Beer

Beer, one of the most popular beverages in the world, is one of the symbols of Czechia, an integral part of Czech cuisine. This golden-colored drink is made from simple ingredients – water, barley malt, hops, and yeast, but the resulting taste and character of the beer depends on many factors such as the quality of the ingredients, the production process used, and the skill of the brewer.

History of Brewing Beer

The history of beer dates back to ancient times when the first beers were brewed thousands of years ago in the Middle East region. Since then, the technique of brewing beer has been continuously improving and spreading throughout the world. Brewing experienced a great boom in the Middle Ages when monasteries were primarily responsible for beer production. Later, brewing became a craft, and the first city breweries emerged.

Most Famous Beer Styles

Today, we encounter an endless variety of beer styles, from light and refreshing lagers to full-bodied ales to strong and dense beers such as porters and stouts. Each beer style has its characteristic properties and flavors, which are determined by the ingredients used and the production process.

Czech 'half-and-half' beer: a mix of light and dark beer.
Czech ‘half-and-half’ beer: a mix of light and dark beer.

Ingredients for Brewing Beer

The malt, which is produced by controlled germination and drying of barley, plays a crucial role in beer production. During mashing, the necessary sugars and enzymes are extracted from the malt, which are later used in fermentation. Hops provide beer with its typical bitterness and aromatic compounds. Water quality is also extremely important, as different mineral compositions influence the final taste of the beer.

The Process of Brewing Beer

The beer brewing process involves several main steps – malt milling, mashing in, mashing, lautering, boiling, cooling, fermentation, maturation, and in some cases, filtration. Each of these steps requires precision and adherence to proper procedures to achieve the desired quality and taste of the beer.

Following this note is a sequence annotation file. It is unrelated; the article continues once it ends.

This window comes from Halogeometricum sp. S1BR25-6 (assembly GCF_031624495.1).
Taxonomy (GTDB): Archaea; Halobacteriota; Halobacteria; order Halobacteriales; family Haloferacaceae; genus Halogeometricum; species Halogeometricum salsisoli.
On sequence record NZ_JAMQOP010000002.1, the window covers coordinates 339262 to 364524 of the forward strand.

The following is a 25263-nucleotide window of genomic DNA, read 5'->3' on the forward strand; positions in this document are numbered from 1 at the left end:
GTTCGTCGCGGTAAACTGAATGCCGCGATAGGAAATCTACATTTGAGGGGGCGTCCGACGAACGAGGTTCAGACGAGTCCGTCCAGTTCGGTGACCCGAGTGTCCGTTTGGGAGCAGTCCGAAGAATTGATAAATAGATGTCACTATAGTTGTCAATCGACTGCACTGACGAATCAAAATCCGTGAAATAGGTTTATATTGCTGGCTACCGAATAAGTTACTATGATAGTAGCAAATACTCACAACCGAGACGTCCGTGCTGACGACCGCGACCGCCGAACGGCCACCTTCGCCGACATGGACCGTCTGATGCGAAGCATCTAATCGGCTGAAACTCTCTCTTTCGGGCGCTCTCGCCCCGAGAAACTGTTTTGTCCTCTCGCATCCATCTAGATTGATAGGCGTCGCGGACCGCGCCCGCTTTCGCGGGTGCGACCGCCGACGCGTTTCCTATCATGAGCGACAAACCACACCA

The premises of the Guinness Brewery in Dublin, Ireland.
The premises of the Guinness Brewery in Dublin, Ireland.

How Beer Is Brewed

  • Malting. Malt (germinated and dried cereal grain, most commonly barley) is ground into smaller pieces called grist. This allows better access of water to the starch and enzymes contained in the malt during the next stages of beer production.
  • Crushing. The grist is mixed with hot water in a mash tun, creating a mash. The goal is to convert the starch from the malt into a solution.
  • Mashing. Mashing is the process in which enzymes contained in the malt break down the starch into fermentable sugars. It takes place in a mash tun at precisely controlled temperatures that activate different enzymes.
  • Lautering. During lautering, the resulting sweet wort is separated from the solid malt residues (spent grains). The wort is pumped into the wort kettle, and the spent grains can be used as cattle feed.
  • Boiling. The wort is boiled in the wort kettle along with hops, which give the beer its characteristic bitterness, aroma, and act as a preservative. The length of the boil depends on the type of beer.
  • Cooling. After boiling, the hot wort must be cooled to fermentation temperature (around 8-14 °C for bottom-fermented beers, 15-22 °C for top-fermented beers) so that yeast can be added.
  • Fermentation. Brewer’s yeast is added to the cooled wort, which converts the fermentable sugars into alcohol and carbon dioxide. Fermentation takes place in closed tanks for several days to weeks.
  • Maturation. After primary fermentation, the beer is transferred to conditioning tanks, where it matures at low temperatures for several weeks to months. During maturation, the flavor and aroma of the beer are refined, and the beer naturally carbonates.
  • Filtration (optional step). Some beers are filtered before being bottled or kegged to remove remaining yeast and other suspended solids. Filtration ensures the clarity of the beer but can also remove some flavor and aroma compounds. Unfiltered beers retain more of their original character but may be cloudier.

Beer in Czech Republic

The Czech Republic is renowned for its beer culture, ranking among the countries with the highest beer consumption per capita. Czech beer is known for its excellent quality and taste, which is due to the long-standing tradition and experience of Czech brewers. Among the most famous Czech beer styles is the Czech lager, which is characterized by a balanced flavor, mild bitterness, and high drinkability.

Pilsner Urquell. The most famous Czech beer.
Pilsner Urquell. The most famous Czech beer.

On my travels, I always enjoy tasting the local beer varieties. Among Czech beers, my favorites are Zíchovec and Matuška. In Prague, I want to gradually visit all the stops of the Prague Beer Zoo.

Cheers and drink responsibly!